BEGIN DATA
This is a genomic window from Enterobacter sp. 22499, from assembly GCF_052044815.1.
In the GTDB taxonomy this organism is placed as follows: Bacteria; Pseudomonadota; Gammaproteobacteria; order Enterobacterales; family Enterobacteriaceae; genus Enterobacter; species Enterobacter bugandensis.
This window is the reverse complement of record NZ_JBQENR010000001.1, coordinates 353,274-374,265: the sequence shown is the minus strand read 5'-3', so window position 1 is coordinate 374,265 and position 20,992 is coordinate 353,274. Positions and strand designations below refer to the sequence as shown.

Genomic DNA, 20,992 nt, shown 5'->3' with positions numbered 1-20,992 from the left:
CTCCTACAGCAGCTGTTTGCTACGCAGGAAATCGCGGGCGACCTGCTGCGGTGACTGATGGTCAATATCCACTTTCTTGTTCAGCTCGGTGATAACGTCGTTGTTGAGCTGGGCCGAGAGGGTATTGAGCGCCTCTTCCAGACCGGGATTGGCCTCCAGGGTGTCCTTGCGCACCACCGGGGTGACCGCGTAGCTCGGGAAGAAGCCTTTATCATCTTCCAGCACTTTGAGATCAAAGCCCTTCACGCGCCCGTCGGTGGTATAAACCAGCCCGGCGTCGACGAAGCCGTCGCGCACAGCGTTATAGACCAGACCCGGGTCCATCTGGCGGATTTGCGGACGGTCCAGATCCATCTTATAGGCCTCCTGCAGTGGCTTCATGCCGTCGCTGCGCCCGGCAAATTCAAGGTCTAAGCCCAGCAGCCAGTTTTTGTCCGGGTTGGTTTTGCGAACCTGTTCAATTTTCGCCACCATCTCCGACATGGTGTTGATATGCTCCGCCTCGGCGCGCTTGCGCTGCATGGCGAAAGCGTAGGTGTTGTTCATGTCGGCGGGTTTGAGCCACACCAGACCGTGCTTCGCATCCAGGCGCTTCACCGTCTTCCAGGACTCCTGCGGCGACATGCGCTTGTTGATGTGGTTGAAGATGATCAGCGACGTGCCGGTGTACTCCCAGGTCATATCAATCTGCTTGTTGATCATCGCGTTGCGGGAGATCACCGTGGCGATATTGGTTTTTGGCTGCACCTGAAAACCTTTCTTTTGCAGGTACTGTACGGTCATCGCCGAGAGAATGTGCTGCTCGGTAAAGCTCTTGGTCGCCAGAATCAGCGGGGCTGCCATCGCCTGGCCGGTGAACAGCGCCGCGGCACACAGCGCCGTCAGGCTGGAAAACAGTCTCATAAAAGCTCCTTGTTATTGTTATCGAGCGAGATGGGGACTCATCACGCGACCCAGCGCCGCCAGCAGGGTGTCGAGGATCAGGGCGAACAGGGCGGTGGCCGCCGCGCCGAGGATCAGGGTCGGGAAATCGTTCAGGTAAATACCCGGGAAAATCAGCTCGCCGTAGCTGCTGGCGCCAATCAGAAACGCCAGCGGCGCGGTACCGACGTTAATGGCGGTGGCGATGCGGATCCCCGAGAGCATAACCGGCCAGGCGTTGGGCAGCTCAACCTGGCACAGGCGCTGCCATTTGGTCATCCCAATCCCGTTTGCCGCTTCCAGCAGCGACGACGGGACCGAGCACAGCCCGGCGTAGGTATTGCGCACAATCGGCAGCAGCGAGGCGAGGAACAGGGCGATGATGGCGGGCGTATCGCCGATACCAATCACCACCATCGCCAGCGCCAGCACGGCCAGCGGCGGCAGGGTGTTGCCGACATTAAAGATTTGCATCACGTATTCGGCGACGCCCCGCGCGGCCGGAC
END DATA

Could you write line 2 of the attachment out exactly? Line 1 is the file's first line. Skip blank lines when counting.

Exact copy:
In the GTDB taxonomy this organism is placed as follows: Bacteria; Pseudomonadota; Gammaproteobacteria; order Enterobacterales; family Enterobacteriaceae; genus Enterobacter; species Enterobacter bugandensis.